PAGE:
GOVERNMENT has lined up a plan to reduce power imports by significant margins under a multimillion dollar deal to expand generation at the Hwange thermal power station, where vital projects are already underway to build fresh capacity.
The only setback is that the deal, which involves borrowing US$440 million from international funders, will aggravate Zimbabwe’s poor debt profile.
But Finance minister Mthuli Ncube said last week it presented the country with an opportunity to address drawbacks stemming out of a long drawn power crisis.
The 38-year-old coal thermal power plant was built to generate 920 megawatt (MW) at full capacity.
But following a decade of neglect and decay, output has plummeted to less than 300MW, according to official data, which showed this has had dire implications on the economy.
Last week, the Treasury boss approached Parliament, telling legislators to approve the transaction and give him headroom to save on power imports.
“Due to its age, the plant now has high and frequent emergency shut downs for unplanned repair works,” Ncube said.
“Cognisant of the above, the Zimbabwe Power Company (ZPC) approached Treasury to secure resources to undertake life extension with the purpose of restoring the power station’s capacity back to 880MW and to further extend the life of the power station by a further 20 years. The total cost of the rehabilitation programme is estimated at US$440 million. US$125 million has so far been secured from Standard Bank and Exim Bank (of India) — so it is US$50 million from Standard Bank and US$75 million from Exim Bank. An additional US$310 million has since been secured,” the minister said.
In response to ZPC’s request for funding for the project, Ncube said the government negotiated and signed a US$310 million line of credit agreement with the Export and Import Bank of India, which was concluded on February 24, 2020 for Hwange One to Six thermal power station life extension project.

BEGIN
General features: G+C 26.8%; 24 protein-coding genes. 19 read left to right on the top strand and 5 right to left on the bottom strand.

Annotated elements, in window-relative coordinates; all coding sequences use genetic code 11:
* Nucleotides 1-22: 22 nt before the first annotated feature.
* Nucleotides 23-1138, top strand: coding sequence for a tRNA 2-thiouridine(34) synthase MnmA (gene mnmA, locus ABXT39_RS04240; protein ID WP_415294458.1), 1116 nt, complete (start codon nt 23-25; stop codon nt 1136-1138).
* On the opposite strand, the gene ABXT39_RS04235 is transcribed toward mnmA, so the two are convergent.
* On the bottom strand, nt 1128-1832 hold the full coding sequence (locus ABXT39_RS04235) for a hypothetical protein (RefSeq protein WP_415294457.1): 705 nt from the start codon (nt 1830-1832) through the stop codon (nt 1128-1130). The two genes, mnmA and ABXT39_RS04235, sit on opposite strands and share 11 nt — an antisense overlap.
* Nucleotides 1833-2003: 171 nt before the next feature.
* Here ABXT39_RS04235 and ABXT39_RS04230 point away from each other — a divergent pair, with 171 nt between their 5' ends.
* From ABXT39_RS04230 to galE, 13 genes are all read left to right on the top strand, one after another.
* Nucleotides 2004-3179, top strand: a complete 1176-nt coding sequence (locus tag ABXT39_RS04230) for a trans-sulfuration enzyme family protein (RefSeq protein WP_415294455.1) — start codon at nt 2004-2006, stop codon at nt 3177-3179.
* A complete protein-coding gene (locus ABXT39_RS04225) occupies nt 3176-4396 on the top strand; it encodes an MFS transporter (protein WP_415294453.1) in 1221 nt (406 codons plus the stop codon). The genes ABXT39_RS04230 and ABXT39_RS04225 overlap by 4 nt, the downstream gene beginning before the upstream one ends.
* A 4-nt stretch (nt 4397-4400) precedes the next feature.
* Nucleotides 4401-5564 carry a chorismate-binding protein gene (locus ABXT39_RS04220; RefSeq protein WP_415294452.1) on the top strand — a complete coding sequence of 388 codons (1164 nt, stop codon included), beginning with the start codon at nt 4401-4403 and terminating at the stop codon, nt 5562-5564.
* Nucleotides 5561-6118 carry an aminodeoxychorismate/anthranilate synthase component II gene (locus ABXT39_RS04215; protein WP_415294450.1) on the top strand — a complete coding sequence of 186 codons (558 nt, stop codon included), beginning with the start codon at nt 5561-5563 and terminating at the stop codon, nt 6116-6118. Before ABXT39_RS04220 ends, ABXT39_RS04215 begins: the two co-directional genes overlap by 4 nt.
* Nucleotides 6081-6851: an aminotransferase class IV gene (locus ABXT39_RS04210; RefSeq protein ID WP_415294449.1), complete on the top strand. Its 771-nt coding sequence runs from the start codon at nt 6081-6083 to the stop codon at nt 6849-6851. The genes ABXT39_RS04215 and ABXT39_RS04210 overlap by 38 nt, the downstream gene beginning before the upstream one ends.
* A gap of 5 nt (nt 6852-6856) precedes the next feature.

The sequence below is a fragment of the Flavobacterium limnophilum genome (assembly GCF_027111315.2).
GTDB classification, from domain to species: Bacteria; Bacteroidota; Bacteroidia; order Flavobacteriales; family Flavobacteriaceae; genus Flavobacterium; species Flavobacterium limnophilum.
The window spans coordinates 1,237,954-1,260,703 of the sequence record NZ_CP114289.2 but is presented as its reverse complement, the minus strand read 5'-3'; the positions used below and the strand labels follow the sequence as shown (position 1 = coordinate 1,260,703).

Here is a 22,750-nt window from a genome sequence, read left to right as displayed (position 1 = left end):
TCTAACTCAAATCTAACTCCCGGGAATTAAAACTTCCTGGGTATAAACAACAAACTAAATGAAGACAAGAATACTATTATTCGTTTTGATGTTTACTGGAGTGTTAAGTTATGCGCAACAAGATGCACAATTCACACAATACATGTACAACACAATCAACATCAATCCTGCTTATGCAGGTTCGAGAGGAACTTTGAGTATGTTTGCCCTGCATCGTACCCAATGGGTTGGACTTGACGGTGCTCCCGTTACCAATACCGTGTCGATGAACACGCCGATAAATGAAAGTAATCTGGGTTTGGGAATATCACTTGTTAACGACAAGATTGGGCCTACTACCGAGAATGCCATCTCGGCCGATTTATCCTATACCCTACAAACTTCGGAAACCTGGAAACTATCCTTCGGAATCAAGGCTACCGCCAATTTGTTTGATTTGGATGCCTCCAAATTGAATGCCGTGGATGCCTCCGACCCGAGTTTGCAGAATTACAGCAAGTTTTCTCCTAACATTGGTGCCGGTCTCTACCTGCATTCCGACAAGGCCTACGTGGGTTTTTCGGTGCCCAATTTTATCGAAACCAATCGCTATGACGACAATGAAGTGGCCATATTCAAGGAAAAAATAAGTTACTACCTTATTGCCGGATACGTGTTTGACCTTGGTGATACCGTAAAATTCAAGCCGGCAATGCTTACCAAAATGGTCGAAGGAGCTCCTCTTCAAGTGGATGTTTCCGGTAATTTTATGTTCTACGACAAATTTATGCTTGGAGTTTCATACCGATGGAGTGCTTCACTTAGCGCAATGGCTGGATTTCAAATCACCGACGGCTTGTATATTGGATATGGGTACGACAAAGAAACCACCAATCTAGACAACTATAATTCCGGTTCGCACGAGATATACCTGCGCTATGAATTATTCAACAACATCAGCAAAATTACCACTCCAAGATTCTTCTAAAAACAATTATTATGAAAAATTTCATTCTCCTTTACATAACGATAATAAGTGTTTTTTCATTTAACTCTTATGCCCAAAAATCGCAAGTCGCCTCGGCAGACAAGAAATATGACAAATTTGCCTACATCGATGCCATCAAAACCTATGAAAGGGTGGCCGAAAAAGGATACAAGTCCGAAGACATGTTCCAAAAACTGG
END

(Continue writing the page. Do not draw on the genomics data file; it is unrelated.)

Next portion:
“The line of credit from the Export and Import Bank of India has the following terms and conditions; the loan amount is US$310 million, the interest is 1,75% per annum, there is a commitment fee of half a percent (1/2%) on the undrawn balance, the management fee of 0,5% and this is a once off payment and there is a default rate of 2% should there be any default. There will be a reduction in power imports thus reducing demand for foreign currency,” the minister said.
Zimbabwe imports over half of its power requirements from South Africa and Mozambique.
Zimbabwe’s State-run power utility Zesa Holdings on Friday asked the mining industry to help with funding for settling almost US$70 million in debts to regional power firms in order to avert a power crisis.
Acting chief executive officer, Patrick Chivaura told delegates during the Chamber of Mines of Zimbabwe’s annual conference that Zesa stopped paying for imported power from Mozambique and South Africa in October last year due to foreign currency shortages.
The regional power utilities, Eskom of South Africa and Mozambique’s HCB, responded by cutting exports to Zimbabwe, he said.
“We have not been able to pay for our imports since October last year,” Chivaura said.
Demand for power is projected to increase in the coming year after the Confederation of Zimbabwe Industries indicated last week that it would be ramping up production in the coming months.
The CZI said Zimbabwe’s industries were busier in 2020 despite Covid-19 induced lockdowns, which grounded the economy for about seven months.
It said capacity utilisation increased to 47% during the period, from 36,4% the previous year after firms were able to access cheaper foreign currency from the auction system introduced by the Reserve Bank of Zimbabwe in June.
“Capacity utilisation rose by 11 percentage points to 47% in 2020 from 36,4% in 2019 (due to) improved foreign currency availability, increased sales and re-tooling,” CZI chief economist Tafadzwa Bandama said.
She projected capacity utilisation to rise to 61% this year, saying the economy would be helped by an aggressive vaccination programme that kicked off a few weeks ago.